I'm at about 1k miles now and my mileage is about 40 average.
A lot of what you are saying, I agree with. Before this, my first fuel injected bike was a 99 triumph sprint. There was a definite on/off to the throttle control. The VEE is much more "light switch" like. I do have some slop in my cables, and am going to try to adjust and see if that helps. Other than that, it's been a really great bike.
I think what you need is someone that really knows these bikes to have a look. Most of your symptoms sound like they could be the result of a $2 hose leaking.
Sent from Motorcycle.com Free App
|09-22-2013 04:53 PM|
|slickster57||There is something (or things) wrong with your bike....as someone else said, loose intake boot #1....a properly dialed in Vee with a PCIII should have very few hiccups to the point where it is a non issue....didn't see what year you are dealing with...what year is it?....I have a 2012 that has the updated ECM and it is a pleasure to ride...zero hiccups/surging anywhere on the rpm scale....I did switch to a 16/43 and it made the bike come alive with OD right where it belongs....I get your frustration but maybe run it by a sport bike shop (not dealer) that knows what they are doing before you move on...IMO...it's worth it...|
|09-22-2013 04:38 PM|
Some very insightful advice guys. I'm very much obliged and am going to have to think about it some.
When deciding to go with an Adv bike, I was really torn between the Triumph Tiger and the Vee. I went with the Vee because I have been a twin rider for years and years.
I figured it would be something between my Honda 650GT and BMW airhead and was afraid the Triumph triple would be too much like an I4, which have never suited me.
There are definitely some pros to the Strom, having almost double the horses of my beemer certainly put a smile on my face. Highway riding is totally smooth and a lot better than any other bike I've had except a K1000RT that I owned briefly.
I'm not one to easily give up, but yeah, I never rode one before except for a bit of a test drive around the block on this one before shelling out the cash and I didn't know what to expect really. It seemed "OK", and I always assume I'll need to tinker, which I don't mind doing at all.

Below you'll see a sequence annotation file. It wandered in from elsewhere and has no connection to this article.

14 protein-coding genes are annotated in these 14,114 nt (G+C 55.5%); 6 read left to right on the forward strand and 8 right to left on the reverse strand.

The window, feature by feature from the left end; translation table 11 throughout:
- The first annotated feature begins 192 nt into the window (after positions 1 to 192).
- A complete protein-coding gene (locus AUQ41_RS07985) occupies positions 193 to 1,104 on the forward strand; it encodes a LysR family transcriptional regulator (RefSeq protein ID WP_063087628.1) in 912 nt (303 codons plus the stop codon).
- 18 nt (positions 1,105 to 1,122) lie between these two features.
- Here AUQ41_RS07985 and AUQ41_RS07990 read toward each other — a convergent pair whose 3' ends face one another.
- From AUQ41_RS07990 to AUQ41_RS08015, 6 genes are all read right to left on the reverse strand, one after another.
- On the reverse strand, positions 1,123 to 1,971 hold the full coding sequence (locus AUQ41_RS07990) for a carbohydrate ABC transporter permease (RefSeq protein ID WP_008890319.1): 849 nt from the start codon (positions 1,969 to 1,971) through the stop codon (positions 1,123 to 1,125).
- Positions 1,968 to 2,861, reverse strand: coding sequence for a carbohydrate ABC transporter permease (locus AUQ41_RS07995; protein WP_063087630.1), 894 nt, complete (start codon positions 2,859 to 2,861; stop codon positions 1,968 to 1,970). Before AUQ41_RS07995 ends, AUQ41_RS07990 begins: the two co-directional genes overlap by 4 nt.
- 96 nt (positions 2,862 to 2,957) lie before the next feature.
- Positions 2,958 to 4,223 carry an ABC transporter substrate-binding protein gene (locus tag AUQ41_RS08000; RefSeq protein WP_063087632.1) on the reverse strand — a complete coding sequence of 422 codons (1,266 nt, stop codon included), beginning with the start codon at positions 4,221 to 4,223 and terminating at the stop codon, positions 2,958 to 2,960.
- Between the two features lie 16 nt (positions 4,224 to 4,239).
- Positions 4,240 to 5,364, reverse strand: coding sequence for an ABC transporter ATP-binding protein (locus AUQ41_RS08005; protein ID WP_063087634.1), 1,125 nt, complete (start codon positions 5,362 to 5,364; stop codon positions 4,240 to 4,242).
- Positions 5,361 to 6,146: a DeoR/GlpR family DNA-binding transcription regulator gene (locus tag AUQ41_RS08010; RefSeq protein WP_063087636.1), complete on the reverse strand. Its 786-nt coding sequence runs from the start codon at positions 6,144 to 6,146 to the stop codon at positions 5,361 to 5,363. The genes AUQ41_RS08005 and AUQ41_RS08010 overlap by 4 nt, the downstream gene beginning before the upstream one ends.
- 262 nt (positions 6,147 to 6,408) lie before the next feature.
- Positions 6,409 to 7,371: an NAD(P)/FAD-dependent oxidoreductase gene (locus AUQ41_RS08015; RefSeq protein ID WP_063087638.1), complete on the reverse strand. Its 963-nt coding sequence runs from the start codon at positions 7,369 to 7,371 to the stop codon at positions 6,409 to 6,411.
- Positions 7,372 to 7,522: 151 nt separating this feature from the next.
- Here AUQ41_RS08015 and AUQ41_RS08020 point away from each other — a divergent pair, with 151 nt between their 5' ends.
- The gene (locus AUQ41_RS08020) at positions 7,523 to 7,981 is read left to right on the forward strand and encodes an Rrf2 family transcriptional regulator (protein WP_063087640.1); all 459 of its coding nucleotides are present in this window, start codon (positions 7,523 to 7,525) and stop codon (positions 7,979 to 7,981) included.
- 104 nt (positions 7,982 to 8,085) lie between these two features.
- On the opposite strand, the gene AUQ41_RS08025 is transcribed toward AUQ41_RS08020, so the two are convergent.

What sold me more though was the following these bikes have. Coming from mostly beemers for the last 20 years, I feel that getting something that has a good user base is pretty important, for a lot of obvious reasons, but also for just being part of a community and such.
Also just to mention, my very first bike was a Suzuki TS185, so there was a bit of nostalgia involved with choosing the Vee as well.
Anyway, what I'm taking home from all these great suggestions is:
- check the TPS and throttle cable adj.
- check header seating/tightness
- try tweaking a map (I did use the Chef "fat" map, but maybe that's not quite the right one for me)
- check chain (still kind of weird to have a chain again, LOL!)
- and if that gets me close, spend money...
- try a bigger rear sprocket (lower gear ratio)
- get the clutch modded
...even then, it may not be the cruiser (aka "tractor") I'm looking for. Ha!
Well, perhaps it's worth a bit more of my time to try getting it dialed in a little better and might help the resale value too, because after a test ride, it really could be the bike that somebody else is looking for
But yeah, point taken about just moving on too. There are LOTS of bikes out there indeed ...and thankfully, lots of good people to help me figure this stuff out
Thanks folks. Any more personal comments on what you went through to get your Vee to your liking would still be appreciated. Really enjoy hearing personal stories like that...
|09-22-2013 09:41 AM|
My spirit guide tells me you have a loose throttle body boot
Check the rear sprocket and carrier
Get that pea from under the mattress
|09-22-2013 09:31 AM|
Originally Posted by meick View Post
get rid of it and move on
at this point nothing you do will take the bad taste away
and you are likely committed to hating this bike
find a Triumph or Yamaha